Like many other people in Wisconsin, I spent some time recently digging into the 27,000 pages of emails released from the John Doe probe into alleged illegal activities by the staff of then-Milwaukee County Executive Scott Walker.
I was somewhat surprised to find my name appear.
In June of 2010, amid the hotly contested race for governor, I made an open records request of GOP candidate Walker's county office. I was looking for information about the new security screening firm named Wackenhut that was recently hired to conduct security at the Milwaukee County courthouse.
What I found in the batch of emails was that Kelly Rindfleisch, Walker's deputy chief of staff, forwarded my request to Keith Gilkes, Walker's gubernatorial campaign manager, seeking his counsel on what information should be released to me.
Gilkes replied in an email that he must have thought would never be released to the public. "Just give him a number of what the contract cost," Gilkes advised. "(J)ust something that fulfills the request without giving him anything."
I have not had the time to read all 27,000 pages of emails, the equivalent of about 100 books, but I probably don't need to. It's clear from this exchange, and others that have been reported, what was going on.
Apparently, many of the hundreds of open records requests being made of Walker's office were going to the Walker campaign for review. Clearly, these were all public records and the campaign should have had no involvement whatsoever in their review or release.
The open records law is the most powerful tool the people of this state have to hold government officials accountable. As a citizen activist, I use the law frequently. I have seen numerous cases where officials have told the public one thing while saying something else altogether in an email they think will never be made public.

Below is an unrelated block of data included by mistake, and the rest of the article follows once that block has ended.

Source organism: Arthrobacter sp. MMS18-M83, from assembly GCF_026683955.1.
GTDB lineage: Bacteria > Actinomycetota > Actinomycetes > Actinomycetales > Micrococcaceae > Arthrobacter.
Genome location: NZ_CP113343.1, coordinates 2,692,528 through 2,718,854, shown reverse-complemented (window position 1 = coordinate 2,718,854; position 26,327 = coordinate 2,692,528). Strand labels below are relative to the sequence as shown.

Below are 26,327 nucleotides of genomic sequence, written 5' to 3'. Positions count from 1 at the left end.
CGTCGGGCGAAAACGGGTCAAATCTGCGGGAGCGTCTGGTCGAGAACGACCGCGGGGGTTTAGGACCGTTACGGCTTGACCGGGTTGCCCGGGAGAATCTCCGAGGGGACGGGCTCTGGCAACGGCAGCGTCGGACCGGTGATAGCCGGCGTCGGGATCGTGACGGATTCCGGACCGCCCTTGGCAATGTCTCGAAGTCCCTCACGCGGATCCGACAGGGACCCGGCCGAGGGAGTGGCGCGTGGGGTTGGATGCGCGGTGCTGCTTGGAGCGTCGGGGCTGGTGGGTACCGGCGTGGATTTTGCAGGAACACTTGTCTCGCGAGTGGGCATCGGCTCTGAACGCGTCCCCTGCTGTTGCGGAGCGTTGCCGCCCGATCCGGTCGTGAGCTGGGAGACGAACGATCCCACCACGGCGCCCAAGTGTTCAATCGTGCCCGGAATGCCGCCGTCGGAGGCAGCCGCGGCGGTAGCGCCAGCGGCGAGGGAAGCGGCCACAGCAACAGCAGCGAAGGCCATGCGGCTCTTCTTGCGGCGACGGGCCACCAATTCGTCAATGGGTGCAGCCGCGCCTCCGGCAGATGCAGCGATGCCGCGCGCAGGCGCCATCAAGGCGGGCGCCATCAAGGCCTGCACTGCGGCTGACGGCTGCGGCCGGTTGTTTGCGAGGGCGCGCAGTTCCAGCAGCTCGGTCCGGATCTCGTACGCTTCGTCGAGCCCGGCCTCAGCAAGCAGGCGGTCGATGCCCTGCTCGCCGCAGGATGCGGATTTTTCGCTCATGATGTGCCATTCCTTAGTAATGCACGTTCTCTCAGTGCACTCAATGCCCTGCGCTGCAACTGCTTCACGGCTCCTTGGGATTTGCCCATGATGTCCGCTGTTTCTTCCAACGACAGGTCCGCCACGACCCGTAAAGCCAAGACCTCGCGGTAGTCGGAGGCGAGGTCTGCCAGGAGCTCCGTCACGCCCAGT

While I do not consider myself a reporter or a journalist, that does not prevent me from using the state’s open records law. In fact, the law is open to anyone and is meant to be used by everyone.
I have been a proud and outspoken supporter of Scott Walker going back to some of his early races for state Assembly. I was one of the leaders of the effort to recall then-County Executive Tom Ament 12 years ago in the infamous "Milwaukee County Pension Scandal." That effort helped Walker get elected as Milwaukee County executive and eventually propelled him to the governor's office.
Gov. Walker's response to the release of these emails is to call them "old news." That is not selling with me or many other members of the public. It shouldn't.
Scott Walker, like him or not, has always been forthcoming in answering questions from the media. I am asking him to answer the many questions raised by some of the more alarming emails in this mountain of electronic documents. I think he owes that much to the people who elected him.
If he did not know about the secret email system, he should say so. If he did not know his staff was consulting his campaign manager on how to fulfill its statutory obligations to the public, he should say that.
We're all ears.
Your Right to Know is a monthly column distributed by the Wisconsin Freedom of Information Council, a nonprofit group dedicated to open government. Orville Seymer is a longtime leader of Citizens for Responsible Government, a conservative advocacy group.